For the students at Philadelphia’s Masterman Laboratory and Demonstration School, much of what they’ve learned about African-American history has been centered on the South and embedded in American history and other courses.
But beginning this year, students at the selective magnet school—which serves students in grades 5 through 12—will have an entire course on African and African-American history, with some of the content centered on the experience of black people in Philadelphia.
While the class was optional for students at Masterman this year, students throughout the 205,000-student district will be required to take such a course in order to graduate, beginning with the class of 2009. The course is part of the district’s larger effort to retool the entire curriculum.
Some 5,000 students at nearly all of the district’s 61 high schools are taking it this fall.
Amy Cohen asked her seniors earlier this school year to write about their decision to take the class.
“A lot of kids said they’re taking the class because they felt that [African-American history] is something they hadn’t gotten in regular curriculum. That surprised me because I thought it was something that is covered in other classes,” said Ms. Cohen, who is teaching two classes on the subject at Masterman. About half the school’s 1,180 students are white, 30 percent are black, 14 percent are of Asian descent, and 6 percent are Hispanic. “They know more about what happened in places like Selma and Montgomery than they know about what happened right here.”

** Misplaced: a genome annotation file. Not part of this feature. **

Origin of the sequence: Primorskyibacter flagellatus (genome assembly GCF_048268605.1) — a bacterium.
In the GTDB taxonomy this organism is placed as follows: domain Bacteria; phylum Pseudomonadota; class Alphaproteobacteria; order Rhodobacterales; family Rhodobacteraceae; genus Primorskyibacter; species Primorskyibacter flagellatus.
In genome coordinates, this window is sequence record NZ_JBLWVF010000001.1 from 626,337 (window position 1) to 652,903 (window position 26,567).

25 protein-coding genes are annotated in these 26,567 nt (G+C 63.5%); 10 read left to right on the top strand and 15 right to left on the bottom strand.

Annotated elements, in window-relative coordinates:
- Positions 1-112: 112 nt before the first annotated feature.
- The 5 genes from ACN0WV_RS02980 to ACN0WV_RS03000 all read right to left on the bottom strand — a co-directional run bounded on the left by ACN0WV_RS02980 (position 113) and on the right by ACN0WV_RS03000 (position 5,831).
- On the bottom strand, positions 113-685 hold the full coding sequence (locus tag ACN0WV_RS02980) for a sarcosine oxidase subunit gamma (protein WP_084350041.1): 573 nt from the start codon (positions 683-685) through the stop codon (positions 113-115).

Ms. Cohen’s students were studying the Atlantic slave trade last week. The students will tour and research the city’s relevant historic sites later in the semester.
Some high schools had already offered such a course, but now the content will be standardized throughout the district, according to Dana Y. King, the district’s lead academic coach in African and African-American studies. Since 1969, the city has required the inclusion of racial and ethnic information throughout all curricula. But the topics had long been marginalized in textbooks and teaching, according to district descriptions of the new course.
The Philadelphia School Reform Commission, which controls the school system, recommended replacing one of five history electives with the mandatory course, a decision that drew praise and criticism from educators, scholars, and parents. Some parents also urged the district to design courses exploring the history and culture of other racial and ethnic groups, something district officials have said they are looking into.
Ms. Cohen said she understands arguments for and against making the class mandatory, but worries that having a separate curriculum will lead other teachers to leave out relevant lessons on African-American history in other courses.
District officials argued that the course would allow black students—who make up some two-thirds of the district’s student population—to learn more about their own heritage, while also building an understanding and appreciation of that legacy among students of other races.
The district is currently drafting its own textbook and supplementary materials, as well as pulling together Web resources and information on historical sites, to be used in the course in the future.
“Teachers have been able to teach the course all over the country, using various books, Web information, and taking trips,” Ms. King said. “But we really have never had a standardized way to teach it.”
The district began offering additional, voluntary professional-development sessions for teachers this past summer; weekend workshops will continue through the school year, Ms. King said.
A version of this article appeared in the November 02, 2005 edition of Education Week as Course in African, African-American History Debuts in Philadelphia